Opinion: tackling climate change and sustainability requires research teams drawn from different disciplines and professions
The 1965 musical The Sound of Music by Rodgers and Hammerstein gave us some memorable songs and moments that have long entered the pantheon of pop culture. We can hardly trip through a field of daisies without "The Hills Are Alive" popping into our heads. While the nuns finally figured out a way to solve a problem like Maria (spoiler alert: she was sent away from the nunnery), we wonder would they have had any advice for us on solving "wicked" problems?
Of course, the term "wicked problem" didn’t exist in 1965. It came into usage in social planning in the late 1960s where it was used to describe problems characterised by uncertainty, indeterminacy, value conflicts, unexpected outcomes, and lack of single solutions.
Climate change has been called a wicked problem by behavioural economists and social scientists. It is scientifically complex and comes with deep uncertainties about the future. It cuts across boundaries, both disciplinary and national. Its worst effects will occur in the future, although we are already seeing some impacts. Action on climate change is influenced by value systems, and requires large-scale, systemic changes to society. There is no technological "silver bullet" or single solution.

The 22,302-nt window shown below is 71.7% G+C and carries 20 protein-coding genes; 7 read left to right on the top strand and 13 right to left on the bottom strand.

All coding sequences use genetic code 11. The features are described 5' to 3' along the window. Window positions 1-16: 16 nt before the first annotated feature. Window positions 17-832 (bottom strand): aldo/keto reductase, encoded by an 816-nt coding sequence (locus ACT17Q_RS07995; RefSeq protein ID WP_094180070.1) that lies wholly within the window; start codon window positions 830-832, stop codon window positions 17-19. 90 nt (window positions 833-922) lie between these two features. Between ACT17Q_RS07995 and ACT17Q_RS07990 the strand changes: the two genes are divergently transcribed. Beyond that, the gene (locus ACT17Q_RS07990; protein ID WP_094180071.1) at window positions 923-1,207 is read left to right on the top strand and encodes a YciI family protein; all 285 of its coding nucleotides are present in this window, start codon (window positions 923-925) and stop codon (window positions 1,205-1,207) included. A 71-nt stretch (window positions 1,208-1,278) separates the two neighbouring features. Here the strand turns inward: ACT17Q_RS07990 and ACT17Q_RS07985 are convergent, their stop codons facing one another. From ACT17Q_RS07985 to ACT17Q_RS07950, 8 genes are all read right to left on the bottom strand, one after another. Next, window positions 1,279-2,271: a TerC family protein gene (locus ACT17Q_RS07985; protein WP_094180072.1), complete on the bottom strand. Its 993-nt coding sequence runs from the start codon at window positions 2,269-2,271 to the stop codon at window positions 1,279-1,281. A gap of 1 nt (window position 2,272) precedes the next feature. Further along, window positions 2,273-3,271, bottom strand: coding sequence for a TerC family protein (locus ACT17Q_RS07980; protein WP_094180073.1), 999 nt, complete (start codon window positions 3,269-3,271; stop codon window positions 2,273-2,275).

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More recently, climate change has been called "super wicked". As time is running out to solve the problem, those who cause the problem also seek to provide a solution and the central authority needed to address it is weak. The landmark Paris Agreement as a whole is not legally binding and relies on a review process designed to pressure nations into compliance.
In the recent report on Global Warming of 1.5degC, the Intergovernmental Panel on Climate Change (IPCC) reminded us of the scale and ambition required to maintain temperatures below that which could result in a dangerous level of climate change. One of the key messages of the report was that cutting emissions to meet a 1.5degC limit would require "rapid and far-reaching transitions" across the global economy. This will transform the way energy is used and the sources it comes from. It would change how land and agricultural systems are organised and the types and quantities of food and material that are consumed. This transition has all of the characteristics of a wicked problem
What does the formulation of climate change as a super-wicked problem mean for science and universities? How well are universities and research organisations ready to respond to these types of problems? One of the most influential thinkers on the philosophy of science of the 20th century, Karl Popper, remarked that "we are not students of some subject matter, we are students of problems. And problems may cut across the borders of any subject matter or discipline".
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The wicked nature of climate change in particular, and sustainability in general, presents a challenge for a university research system which is organised along the lines of traditional disciplines and knowledge. This is because the challenges of sustainability transcend sectors, boundaries, and disciplines.